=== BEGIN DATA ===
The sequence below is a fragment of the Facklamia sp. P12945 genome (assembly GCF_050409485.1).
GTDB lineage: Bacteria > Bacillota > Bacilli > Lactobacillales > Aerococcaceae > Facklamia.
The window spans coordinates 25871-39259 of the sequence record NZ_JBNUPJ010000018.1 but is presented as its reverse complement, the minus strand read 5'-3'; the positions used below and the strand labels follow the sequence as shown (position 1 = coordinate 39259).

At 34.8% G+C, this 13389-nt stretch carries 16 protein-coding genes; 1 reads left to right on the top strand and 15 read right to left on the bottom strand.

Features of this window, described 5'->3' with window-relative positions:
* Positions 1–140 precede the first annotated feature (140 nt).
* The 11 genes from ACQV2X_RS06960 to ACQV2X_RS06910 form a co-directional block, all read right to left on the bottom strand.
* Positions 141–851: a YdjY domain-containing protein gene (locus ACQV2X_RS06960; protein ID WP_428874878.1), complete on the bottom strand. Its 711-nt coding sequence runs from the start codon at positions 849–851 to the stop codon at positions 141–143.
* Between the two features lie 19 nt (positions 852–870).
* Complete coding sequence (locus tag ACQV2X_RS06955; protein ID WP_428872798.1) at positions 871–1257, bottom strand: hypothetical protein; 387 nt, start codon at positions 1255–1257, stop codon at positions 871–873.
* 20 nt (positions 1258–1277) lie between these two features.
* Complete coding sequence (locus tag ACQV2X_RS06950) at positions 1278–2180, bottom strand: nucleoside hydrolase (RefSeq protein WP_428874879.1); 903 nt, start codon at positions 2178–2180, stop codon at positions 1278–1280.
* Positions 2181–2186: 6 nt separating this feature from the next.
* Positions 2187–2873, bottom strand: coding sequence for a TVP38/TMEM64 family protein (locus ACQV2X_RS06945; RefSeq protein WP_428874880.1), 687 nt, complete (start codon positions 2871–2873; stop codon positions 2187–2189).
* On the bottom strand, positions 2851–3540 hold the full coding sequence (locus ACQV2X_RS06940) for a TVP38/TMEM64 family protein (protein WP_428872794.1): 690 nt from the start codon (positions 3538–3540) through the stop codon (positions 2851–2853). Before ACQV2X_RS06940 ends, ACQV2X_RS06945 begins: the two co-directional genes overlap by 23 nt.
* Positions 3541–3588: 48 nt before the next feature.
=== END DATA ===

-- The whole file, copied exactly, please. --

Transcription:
The sequence below is a fragment of the Facklamia sp. P12945 genome (assembly GCF_050409485.1).
GTDB lineage: Bacteria > Bacillota > Bacilli > Lactobacillales > Aerococcaceae > Facklamia.
The window spans coordinates 25871-39259 of the sequence record NZ_JBNUPJ010000018.1 but is presented as its reverse complement, the minus strand read 5'-3'; the positions used below and the strand labels follow the sequence as shown (position 1 = coordinate 39259).

At 34.8% G+C, this 13389-nt stretch carries 16 protein-coding genes; 1 reads left to right on the top strand and 15 read right to left on the bottom strand.

Features of this window, described 5'->3' with window-relative positions:
* Positions 1–140 precede the first annotated feature (140 nt).
* The 11 genes from ACQV2X_RS06960 to ACQV2X_RS06910 form a co-directional block, all read right to left on the bottom strand.
* Positions 141–851: a YdjY domain-containing protein gene (locus ACQV2X_RS06960; protein ID WP_428874878.1), complete on the bottom strand. Its 711-nt coding sequence runs from the start codon at positions 849–851 to the stop codon at positions 141–143.
* Between the two features lie 19 nt (positions 852–870).
* Complete coding sequence (locus tag ACQV2X_RS06955; protein ID WP_428872798.1) at positions 871–1257, bottom strand: hypothetical protein; 387 nt, start codon at positions 1255–1257, stop codon at positions 871–873.
* 20 nt (positions 1258–1277) lie between these two features.
* Complete coding sequence (locus tag ACQV2X_RS06950) at positions 1278–2180, bottom strand: nucleoside hydrolase (RefSeq protein WP_428874879.1); 903 nt, start codon at positions 2178–2180, stop codon at positions 1278–1280.
* Positions 2181–2186: 6 nt separating this feature from the next.
* Positions 2187–2873, bottom strand: coding sequence for a TVP38/TMEM64 family protein (locus ACQV2X_RS06945; RefSeq protein WP_428874880.1), 687 nt, complete (start codon positions 2871–2873; stop codon positions 2187–2189).
* On the bottom strand, positions 2851–3540 hold the full coding sequence (locus ACQV2X_RS06940) for a TVP38/TMEM64 family protein (protein WP_428872794.1): 690 nt from the start codon (positions 3538–3540) through the stop codon (positions 2851–2853). Before ACQV2X_RS06940 ends, ACQV2X_RS06945 begins: the two co-directional genes overlap by 23 nt.
* Positions 3541–3588: 48 nt before the next feature.